Bay Ridge

Treyger-McCreight race enters home stretch

Democratic district leadership post on the line

August 30, 2016 By Paula Katinas Brooklyn Daily Eagle
District leader candidate Chris McCreight (right) and Councilmember Vincent Gentile (left) talk to a Dyker Heights couple while campaigning earlier this month. McCreight says he has knocked on 14,000 doors of voters during the campaign. Photo courtesy of McCreight’s campaign
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As the closely watched race for Democratic district leader of the 46th Assembly District (AD) entered the home stretch in anticipation of the Sept. 13 primary, candidates Mark Treyger and Chris McCreight each sought to establish an edge over his rival.

McCreight, a political consultant from Bay Ridge making his first run at a political post, touted his grass-roots campaign and his ability to connect with Democrats where they live.

Chris McCreight said he loves traveling around the 46th AD, knocking on doors and talking to Democratic voters about issues. To prove his point, he announced last week that he had knocked on his 14,000th door during this campaign. The milestone came when he was meeting voters in Dyker Heights accompanied by Councilmember Vincent Gentile (D-Bay Ridge-Dyker Heights-Bensonhurst).

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Meanwhile, Treyger (D-Coney Island-Gravesend-Bensonhurst), who has picked up the lion’s share of endorsements from elected officials, business and civic leaders in the race, has garnered the backing of the powerful United Federation of Teachers (UFT).

Treyger taught history at New Utrecht High School in Bensonhurst before entering politics and running for a City Council seat in 2103.

A source close to Treyger told the Brooklyn Eagle that it’s highly unusual for the UFT to make an endorsement in a local district leader race.

The 46th AD covers the neighborhoods of Bay Ridge, Coney Island, Dyker Heights, Fort Hamilton, Gravesend, Seagate and West Brighton.

A district leader is an unpaid political party official, who recruits candidates to run for public office, collects signatures on nominating petitions to get the candidates on the ballot and works to promote a party’s agenda at the grassroots level. In New York state, each of the major political parties has a male and a female district leader. The district leaders are also known as state committeepersons, since they serve on the party’s state committee.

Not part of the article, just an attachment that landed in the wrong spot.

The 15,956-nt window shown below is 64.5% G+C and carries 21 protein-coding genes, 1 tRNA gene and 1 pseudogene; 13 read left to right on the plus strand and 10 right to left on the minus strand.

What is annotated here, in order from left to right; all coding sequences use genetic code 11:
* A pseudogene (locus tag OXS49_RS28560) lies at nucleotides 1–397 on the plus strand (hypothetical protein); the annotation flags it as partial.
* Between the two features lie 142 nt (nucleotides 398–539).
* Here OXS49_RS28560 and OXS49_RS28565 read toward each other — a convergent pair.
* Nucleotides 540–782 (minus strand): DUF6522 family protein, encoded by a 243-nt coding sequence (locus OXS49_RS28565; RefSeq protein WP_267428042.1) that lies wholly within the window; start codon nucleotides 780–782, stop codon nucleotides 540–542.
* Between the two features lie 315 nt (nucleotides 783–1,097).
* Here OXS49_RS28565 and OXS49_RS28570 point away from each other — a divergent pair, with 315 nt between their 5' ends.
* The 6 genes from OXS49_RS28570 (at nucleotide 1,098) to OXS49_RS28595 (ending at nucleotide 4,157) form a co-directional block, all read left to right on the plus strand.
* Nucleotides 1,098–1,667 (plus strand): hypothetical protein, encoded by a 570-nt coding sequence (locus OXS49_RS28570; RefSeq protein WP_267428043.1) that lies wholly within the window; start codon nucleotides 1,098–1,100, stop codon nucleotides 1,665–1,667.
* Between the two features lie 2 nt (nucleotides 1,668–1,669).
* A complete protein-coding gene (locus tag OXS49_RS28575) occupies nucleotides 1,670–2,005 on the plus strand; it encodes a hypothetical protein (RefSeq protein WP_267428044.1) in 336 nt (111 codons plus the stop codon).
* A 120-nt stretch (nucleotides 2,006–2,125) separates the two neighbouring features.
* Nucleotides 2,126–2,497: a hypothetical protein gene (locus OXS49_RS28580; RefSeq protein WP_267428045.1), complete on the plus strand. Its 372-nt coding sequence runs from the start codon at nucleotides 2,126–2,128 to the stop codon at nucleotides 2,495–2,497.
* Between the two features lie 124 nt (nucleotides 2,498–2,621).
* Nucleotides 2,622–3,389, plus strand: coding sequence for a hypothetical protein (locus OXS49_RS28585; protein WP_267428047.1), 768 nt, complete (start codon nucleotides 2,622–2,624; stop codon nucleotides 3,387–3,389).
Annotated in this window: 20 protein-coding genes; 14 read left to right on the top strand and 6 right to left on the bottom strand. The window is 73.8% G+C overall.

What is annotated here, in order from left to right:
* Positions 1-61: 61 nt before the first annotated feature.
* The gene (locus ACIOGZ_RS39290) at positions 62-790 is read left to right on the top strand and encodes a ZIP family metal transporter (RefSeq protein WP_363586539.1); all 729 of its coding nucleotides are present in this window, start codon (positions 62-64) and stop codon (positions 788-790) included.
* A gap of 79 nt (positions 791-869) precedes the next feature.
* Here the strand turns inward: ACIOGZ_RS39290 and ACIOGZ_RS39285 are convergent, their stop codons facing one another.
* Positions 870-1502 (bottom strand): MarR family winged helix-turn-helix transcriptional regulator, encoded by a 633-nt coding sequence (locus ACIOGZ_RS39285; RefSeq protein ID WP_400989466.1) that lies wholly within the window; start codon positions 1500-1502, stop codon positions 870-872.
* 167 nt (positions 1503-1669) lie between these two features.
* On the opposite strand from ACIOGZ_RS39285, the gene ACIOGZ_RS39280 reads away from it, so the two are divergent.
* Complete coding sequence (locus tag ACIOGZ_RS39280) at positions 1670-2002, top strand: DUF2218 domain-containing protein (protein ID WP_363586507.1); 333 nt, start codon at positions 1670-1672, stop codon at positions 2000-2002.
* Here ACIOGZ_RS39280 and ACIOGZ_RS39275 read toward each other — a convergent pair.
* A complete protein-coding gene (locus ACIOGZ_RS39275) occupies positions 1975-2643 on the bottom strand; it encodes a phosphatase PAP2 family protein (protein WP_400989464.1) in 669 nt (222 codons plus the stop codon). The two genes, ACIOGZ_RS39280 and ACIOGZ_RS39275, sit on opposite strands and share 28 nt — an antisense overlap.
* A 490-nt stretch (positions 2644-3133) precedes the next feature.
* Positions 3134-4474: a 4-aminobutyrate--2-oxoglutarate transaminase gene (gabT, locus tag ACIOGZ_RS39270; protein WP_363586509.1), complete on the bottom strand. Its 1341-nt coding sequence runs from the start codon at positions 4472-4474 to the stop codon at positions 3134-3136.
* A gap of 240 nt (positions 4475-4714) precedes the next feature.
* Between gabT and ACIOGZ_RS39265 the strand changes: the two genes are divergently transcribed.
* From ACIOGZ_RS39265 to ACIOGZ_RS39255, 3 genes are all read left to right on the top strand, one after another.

McCreight said he knocked on his 14,000th door on a balmy August night. He said he has knocked on 50 to 100 doors on weeknights after work and 200 doors a day on weekends.

“I love meeting people. Not only is knocking on doors a great way for me to introduce myself to individual voters, but hearing neighborhood concerns and sharing stories about what’s going on in the community is a very rewarding experience. From Bay Ridge to Dyker Heights to Coney Island, voters share a strong desire to see the politicians they elect get back in the business of helping people, not just their campaign donors and special interests,” McCreight said.

Gentile, who has often joined McCreight on the campaign trail, said he is impressed by the candidate’s stamina. “Hardly a day goes by that somebody doesn’t tell me Chris knocked on their door the other day,” Gentile stated.

But Treyger is also making his mark with voters.

The Treyer campaign, which recently announced that the councilmember had secured the support of scores of lawmakers, Democratic Party officials and business and civic leaders, added the UFT to that list of high profile supporters.

“Our members are proud to support one of their own in Councilmember Mark Treyger,” UFT President Michael Mulgrew said. “Councilmember Treyger’s proven record of public service and lifetime of dedication to the community will make him the best Democratic district leader for the 46th Assembly District.”

Treyger said he was grateful for the UFT’s endorsement.

“As the next Democratic district leader, I look forward to partnering with the UFT and our schools to continue our work of uniting all communities and bringing new voices and ideas into the political process,” he said.


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